<%@LANGUAGE="JAVASCRIPT" CODEPAGE="65001"%> Letter from Mark Twain to the New York Society of California Pioneers - Oct. 11, 1869
Mark Twain Letters

Letter from Mark Twain to the New York Society of California Pioneers
ELMIRA, October 11, 1869.

GENTLEMEN,—Circumstances render it out of my power to take advantage of the invitation extended to me through Mr. Simonton, and be present at your dinner at New York. I regret this very much, for there are several among you whom I would have a right to join hands with on the score of old friendship, and I suppose I would have a sublime general right to shake hands with the rest of you on the score of kinship in California ups and downs in search of fortune.

If I were to tell some of my experience, you would recognize California blood in me; I fancy the old, old story would sound familiar, no doubt. I have the usual stock of reminiscences. For instance: I went to Esmeralda early. I purchased largely in the "Wide West," "Winnemucca," and other fine claims, and was very wealthy. I fared sumptuously on bread when flour was $200 a barrel and had beans for dinner every Sunday, when none but bloated aristocrats could afford such grandeur. But I finished by feeding batteries in a quartz mill at $15 a week, and wishing I was a battery myself and had somebody to feed me. My claims in Esmeralda are there yet. I suppose I could be persuaded to sell.

I went to Humboldt District when it was new; I became largely interested in the "Alba Nueva" and other claims with gorgeous names, and was rich again—in prospect. I owned a vast mining property there. I would not have sold out for less than $400,000 at that time. But I will now. Finally I walked home—200 miles partly for exercise, and partly because stage fare was expensive. Next I entered upon an affluent career in Virginia City, and by a judicious investment of labor and the capital of friends, became the owner of about all the worthless wild cat mines there were in that part of the country. Assessments did the business for me there. There were a hundred and seventeen assessments to one dividend, and the proportion of income to outlay was a little against me. My financial barometer went down to 32 Fahrenheit, and the subscriber was frozen out.

I took up extensions on the main lead-extensions that reached to British America, in one direction, and to the Isthmus of Panama in the other—and I verily believe I would have been a rich man if I had ever found those infernal extensions. But I didn't. I ran tunnels till I tapped the Arctic Ocean, and I sunk shafts till I broke through the roof of perdition; but those extensions turned up missing every time. I am willing to sell all that property and throw in the improvements.

Perhaps you remember that celebrated "North Ophir?" I bought that mine. It was very rich in pure silver. You could take it out in lumps as large as a filbert. But when it was discovered that those lumps were melted half dollars, and hardly melted at that, a painful case of "salting" was apparent, and the undersigned adjourned to the poorhouse again.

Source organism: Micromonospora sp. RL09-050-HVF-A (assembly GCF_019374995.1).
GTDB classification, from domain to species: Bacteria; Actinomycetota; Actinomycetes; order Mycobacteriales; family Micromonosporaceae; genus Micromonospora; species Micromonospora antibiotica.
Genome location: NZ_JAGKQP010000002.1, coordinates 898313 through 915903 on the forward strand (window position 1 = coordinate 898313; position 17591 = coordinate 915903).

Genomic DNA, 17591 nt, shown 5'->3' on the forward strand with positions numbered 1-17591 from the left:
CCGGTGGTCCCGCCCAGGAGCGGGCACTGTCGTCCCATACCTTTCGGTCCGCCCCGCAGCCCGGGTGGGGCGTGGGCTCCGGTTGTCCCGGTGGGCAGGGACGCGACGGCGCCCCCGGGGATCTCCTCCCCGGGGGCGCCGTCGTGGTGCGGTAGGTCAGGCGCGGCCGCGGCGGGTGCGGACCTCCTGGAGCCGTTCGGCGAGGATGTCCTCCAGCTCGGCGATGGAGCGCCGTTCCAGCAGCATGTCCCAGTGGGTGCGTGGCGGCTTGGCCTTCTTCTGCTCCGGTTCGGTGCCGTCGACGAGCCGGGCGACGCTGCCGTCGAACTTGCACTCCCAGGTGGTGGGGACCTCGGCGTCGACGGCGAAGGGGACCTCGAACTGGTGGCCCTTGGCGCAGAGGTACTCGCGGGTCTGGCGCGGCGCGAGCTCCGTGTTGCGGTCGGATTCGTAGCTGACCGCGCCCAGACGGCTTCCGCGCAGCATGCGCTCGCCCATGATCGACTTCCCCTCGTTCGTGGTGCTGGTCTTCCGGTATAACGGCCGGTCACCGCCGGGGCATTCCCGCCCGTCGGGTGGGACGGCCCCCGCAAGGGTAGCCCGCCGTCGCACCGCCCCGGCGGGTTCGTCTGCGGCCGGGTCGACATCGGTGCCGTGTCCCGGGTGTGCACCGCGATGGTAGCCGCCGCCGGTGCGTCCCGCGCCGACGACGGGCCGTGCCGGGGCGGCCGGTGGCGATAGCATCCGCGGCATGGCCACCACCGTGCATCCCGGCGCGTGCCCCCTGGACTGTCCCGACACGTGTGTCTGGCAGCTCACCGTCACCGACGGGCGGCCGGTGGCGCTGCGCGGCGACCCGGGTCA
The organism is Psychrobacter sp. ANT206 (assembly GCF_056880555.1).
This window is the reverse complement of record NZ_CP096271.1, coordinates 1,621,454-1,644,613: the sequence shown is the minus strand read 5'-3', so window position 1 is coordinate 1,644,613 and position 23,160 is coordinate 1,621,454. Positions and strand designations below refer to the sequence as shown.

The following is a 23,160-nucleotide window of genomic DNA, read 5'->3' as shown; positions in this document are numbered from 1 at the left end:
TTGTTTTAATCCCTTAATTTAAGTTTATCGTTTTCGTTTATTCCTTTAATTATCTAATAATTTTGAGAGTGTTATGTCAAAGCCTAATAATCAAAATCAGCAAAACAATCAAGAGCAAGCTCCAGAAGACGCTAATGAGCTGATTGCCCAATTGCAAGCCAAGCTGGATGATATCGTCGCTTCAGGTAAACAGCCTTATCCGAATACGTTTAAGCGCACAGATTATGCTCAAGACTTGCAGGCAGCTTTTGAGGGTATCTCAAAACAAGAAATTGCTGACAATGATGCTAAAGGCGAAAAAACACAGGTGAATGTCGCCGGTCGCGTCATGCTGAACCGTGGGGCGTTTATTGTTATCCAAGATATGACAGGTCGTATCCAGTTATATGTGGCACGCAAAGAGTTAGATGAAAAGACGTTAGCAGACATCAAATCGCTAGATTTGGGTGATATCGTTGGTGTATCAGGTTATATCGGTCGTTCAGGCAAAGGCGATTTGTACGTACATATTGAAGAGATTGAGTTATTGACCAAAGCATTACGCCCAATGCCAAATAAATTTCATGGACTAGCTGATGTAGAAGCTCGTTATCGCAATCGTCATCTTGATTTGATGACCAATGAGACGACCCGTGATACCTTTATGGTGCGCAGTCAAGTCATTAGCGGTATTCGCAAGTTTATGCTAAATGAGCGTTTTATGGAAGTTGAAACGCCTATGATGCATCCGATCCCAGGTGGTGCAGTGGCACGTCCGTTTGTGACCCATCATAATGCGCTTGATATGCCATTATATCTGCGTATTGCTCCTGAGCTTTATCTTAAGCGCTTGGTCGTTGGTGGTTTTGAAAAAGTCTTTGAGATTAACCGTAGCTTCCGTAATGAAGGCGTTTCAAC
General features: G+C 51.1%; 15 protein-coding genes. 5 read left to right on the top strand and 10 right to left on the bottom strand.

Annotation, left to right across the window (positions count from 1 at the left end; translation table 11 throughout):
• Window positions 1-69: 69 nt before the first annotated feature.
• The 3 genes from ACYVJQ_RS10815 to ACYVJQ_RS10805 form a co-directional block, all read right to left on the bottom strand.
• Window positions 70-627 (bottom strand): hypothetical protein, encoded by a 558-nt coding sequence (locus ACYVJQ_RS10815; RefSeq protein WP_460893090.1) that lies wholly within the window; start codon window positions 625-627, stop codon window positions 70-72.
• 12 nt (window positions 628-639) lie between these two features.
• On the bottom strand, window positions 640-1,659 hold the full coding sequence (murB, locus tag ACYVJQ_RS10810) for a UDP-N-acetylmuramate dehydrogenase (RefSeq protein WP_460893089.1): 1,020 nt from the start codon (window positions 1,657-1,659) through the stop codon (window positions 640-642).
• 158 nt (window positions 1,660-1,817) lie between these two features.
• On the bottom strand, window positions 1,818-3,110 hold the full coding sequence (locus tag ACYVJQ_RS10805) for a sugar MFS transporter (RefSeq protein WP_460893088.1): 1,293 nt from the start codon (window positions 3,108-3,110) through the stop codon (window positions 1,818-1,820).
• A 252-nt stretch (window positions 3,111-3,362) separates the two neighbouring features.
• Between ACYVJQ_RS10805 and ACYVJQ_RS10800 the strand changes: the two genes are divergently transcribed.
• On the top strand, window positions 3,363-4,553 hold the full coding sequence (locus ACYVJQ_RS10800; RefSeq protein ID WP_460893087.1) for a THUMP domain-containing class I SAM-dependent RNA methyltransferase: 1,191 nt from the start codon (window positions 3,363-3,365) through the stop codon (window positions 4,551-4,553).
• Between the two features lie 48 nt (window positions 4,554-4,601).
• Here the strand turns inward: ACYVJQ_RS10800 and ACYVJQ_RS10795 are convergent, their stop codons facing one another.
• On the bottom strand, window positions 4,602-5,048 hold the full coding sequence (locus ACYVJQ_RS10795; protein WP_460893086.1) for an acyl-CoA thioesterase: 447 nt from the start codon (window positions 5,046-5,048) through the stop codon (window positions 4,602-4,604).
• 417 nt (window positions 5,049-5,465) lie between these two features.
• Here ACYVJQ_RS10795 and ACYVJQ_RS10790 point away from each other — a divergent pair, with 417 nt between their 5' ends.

I paid assessments on "Hale and Norcross" until they sold me out, and I had to take in washing for a living—and the next month that infamous stock went up to $7,000 a foot.

I own millions and millions of feet of affluent silver leads in Nevada—in fact the entire undercrust of that country nearly, and if Congress would move that State off my property so that I could get at it, I would be wealthy yet. But no, there she squats—and here am I. Failing health persuades me to sell. If you know of any one desiring a permanent investment, I can furnish one that will have the virtue of being eternal.

I have been through the California mill, with all its "dips, spurs and angles, variations and sinuosities." I have worked there at all the different trades and professions known to the catalogues. I have been everything, from a newspaper editor down to a cow-catcher on a locomotive, and I am encouraged to believe that if there had been a few more occupations to experiment on, I might have made a dazzling success at last, and found out what mysterious designs Providence had in creating me.

But you perceive that although I am not a Pioneer, I have had a sufficiently variegated time of it to enable me to talk Pioneer like a native, and feel like a Forty-Niner. Therefore, I cordially welcome you to your old-remembered homes and your long deserted firesides, and close this screed with the sincere hope that your visit here will be a happy one, and not embittered by the sorrowful surprises that absence and lapse of years are wont to prepare for wanderers; surprises which come in the form of old friends missed from their places; silence where familiar voices should be; the young grown old; change and decay everywhere; home a delusion and a disappointment; strangers at hearthstone; sorrow where gladness was; tears for laughter; the melancholy-pomp of death where the grace of life has been!

With all good wishes for the Returned Prodigals, and regrets that I cannot partake of a small piece of the fatted calf (rare and no gravy,)

I am yours, cordially,
MARK TWAIN.

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